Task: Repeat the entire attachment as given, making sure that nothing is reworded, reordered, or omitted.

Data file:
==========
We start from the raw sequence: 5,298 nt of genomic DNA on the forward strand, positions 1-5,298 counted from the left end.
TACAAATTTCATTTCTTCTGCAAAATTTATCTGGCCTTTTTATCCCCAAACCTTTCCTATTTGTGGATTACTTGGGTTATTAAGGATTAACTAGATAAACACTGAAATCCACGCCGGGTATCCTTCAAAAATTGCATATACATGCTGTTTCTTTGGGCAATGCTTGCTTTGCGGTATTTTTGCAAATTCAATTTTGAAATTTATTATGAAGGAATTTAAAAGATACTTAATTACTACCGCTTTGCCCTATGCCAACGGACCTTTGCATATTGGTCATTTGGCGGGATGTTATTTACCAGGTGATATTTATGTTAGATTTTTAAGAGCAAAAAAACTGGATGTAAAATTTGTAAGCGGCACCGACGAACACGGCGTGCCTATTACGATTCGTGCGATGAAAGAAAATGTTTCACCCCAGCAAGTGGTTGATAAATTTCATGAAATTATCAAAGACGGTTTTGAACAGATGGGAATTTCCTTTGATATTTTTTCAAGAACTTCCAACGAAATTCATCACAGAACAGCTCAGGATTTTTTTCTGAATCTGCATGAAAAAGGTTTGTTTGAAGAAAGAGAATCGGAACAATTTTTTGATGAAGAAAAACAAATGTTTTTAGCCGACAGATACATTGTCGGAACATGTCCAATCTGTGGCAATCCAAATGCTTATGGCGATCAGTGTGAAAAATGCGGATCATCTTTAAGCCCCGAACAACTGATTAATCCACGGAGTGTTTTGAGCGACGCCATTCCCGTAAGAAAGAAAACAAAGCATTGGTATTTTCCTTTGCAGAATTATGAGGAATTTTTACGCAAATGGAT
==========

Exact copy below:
We start from the raw sequence: 5,298 nt of genomic DNA on the forward strand, positions 1-5,298 counted from the left end.
TACAAATTTCATTTCTTCTGCAAAATTTATCTGGCCTTTTTATCCCCAAACCTTTCCTATTTGTGGATTACTTGGGTTATTAAGGATTAACTAGATAAACACTGAAATCCACGCCGGGTATCCTTCAAAAATTGCATATACATGCTGTTTCTTTGGGCAATGCTTGCTTTGCGGTATTTTTGCAAATTCAATTTTGAAATTTATTATGAAGGAATTTAAAAGATACTTAATTACTACCGCTTTGCCCTATGCCAACGGACCTTTGCATATTGGTCATTTGGCGGGATGTTATTTACCAGGTGATATTTATGTTAGATTTTTAAGAGCAAAAAAACTGGATGTAAAATTTGTAAGCGGCACCGACGAACACGGCGTGCCTATTACGATTCGTGCGATGAAAGAAAATGTTTCACCCCAGCAAGTGGTTGATAAATTTCATGAAATTATCAAAGACGGTTTTGAACAGATGGGAATTTCCTTTGATATTTTTTCAAGAACTTCCAACGAAATTCATCACAGAACAGCTCAGGATTTTTTTCTGAATCTGCATGAAAAAGGTTTGTTTGAAGAAAGAGAATCGGAACAATTTTTTGATGAAGAAAAACAAATGTTTTTAGCCGACAGATACATTGTCGGAACATGTCCAATCTGTGGCAATCCAAATGCTTATGGCGATCAGTGTGAAAAATGCGGATCATCTTTAAGCCCCGAACAACTGATTAATCCACGGAGTGTTTTGAGCGACGCCATTCCCGTAAGAAAGAAAACAAAGCATTGGTATTTTCCTTTGCAGAATTATGAGGAATTTTTACGCAAATGGAT